BONN, Germany (CN) – A Belgian news conglomerate is back in Google’s good graces after the search engine allegedly blackballed it from its indexes to retaliate for a court judgment.
After winning a bid in Belgium courts to prevent Google from listing its stories under Google News, Copiepresse claimed Friday that the search engine struck its article links from results pages altogether.
Copiepresse sued for copyright violation in 2006, arguing that Google needed permission or to provide compensation when listing links to news stories on Google News searches. A Belgian court ruled for Copiepresse in February 2007, with an appeals court upholding the ruling this past May.
The dispute seems to center over the scope of an order from the Belgian appeals court. Copiepresse asserts it applied only to Google News results, but Google interpreted it more broadly to include general searches from its main page.
Google said it removed the listings merely to avoid potential copyright-violation fines of $35,000 per infringement. After Copiepresse claimed retaliation, Google began to relist the results on general searches.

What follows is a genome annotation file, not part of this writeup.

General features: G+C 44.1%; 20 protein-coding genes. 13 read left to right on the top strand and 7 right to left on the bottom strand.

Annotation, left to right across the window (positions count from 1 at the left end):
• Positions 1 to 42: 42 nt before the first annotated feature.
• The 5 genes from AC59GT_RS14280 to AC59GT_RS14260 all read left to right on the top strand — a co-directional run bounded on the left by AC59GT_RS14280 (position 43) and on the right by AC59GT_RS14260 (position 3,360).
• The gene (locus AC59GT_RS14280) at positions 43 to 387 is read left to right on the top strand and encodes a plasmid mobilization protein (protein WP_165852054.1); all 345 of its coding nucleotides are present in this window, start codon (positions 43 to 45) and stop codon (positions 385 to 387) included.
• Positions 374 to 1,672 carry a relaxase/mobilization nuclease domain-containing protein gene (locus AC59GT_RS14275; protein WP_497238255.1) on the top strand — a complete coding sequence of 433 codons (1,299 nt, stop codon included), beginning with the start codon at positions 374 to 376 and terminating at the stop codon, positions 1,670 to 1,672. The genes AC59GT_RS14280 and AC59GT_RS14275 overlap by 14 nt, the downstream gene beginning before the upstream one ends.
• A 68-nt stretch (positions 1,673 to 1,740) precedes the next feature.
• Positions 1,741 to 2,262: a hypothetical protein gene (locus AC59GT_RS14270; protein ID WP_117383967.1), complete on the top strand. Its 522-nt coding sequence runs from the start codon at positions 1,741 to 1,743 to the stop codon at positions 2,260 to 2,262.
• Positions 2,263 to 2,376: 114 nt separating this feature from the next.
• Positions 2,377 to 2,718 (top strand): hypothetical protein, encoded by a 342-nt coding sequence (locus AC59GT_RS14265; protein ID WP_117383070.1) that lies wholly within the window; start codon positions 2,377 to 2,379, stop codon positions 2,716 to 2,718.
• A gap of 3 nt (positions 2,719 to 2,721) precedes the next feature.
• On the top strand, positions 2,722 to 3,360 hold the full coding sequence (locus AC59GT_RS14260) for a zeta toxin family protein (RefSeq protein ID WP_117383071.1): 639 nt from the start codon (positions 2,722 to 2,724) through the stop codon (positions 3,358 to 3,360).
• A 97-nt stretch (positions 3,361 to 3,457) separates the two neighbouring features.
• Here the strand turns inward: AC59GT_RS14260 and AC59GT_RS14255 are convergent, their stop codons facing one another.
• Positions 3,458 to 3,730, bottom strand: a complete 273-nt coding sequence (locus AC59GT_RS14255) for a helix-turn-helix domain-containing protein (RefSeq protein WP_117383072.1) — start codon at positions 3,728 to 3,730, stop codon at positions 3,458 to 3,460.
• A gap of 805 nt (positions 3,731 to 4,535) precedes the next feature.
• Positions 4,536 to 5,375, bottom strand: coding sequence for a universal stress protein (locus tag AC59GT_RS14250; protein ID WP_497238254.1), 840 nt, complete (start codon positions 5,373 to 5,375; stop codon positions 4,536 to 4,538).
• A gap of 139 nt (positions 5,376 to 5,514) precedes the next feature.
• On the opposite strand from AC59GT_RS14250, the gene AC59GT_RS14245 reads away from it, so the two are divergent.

A Google spokesman reportedly said: “We are delighted that Copiepresse has given us assurances that we can re-include their sites in our Google search index without court-ordered penalties.”
The dispute follows accusations that Google is continually flexing market muscle as its operations grow in scope. After receiving complaints last year, the European Commission began investigating the search engine over charges that it is using market dominance to manipulate search results in its favor.
Google’s search algorithms are among the company’s best-kept secrets.
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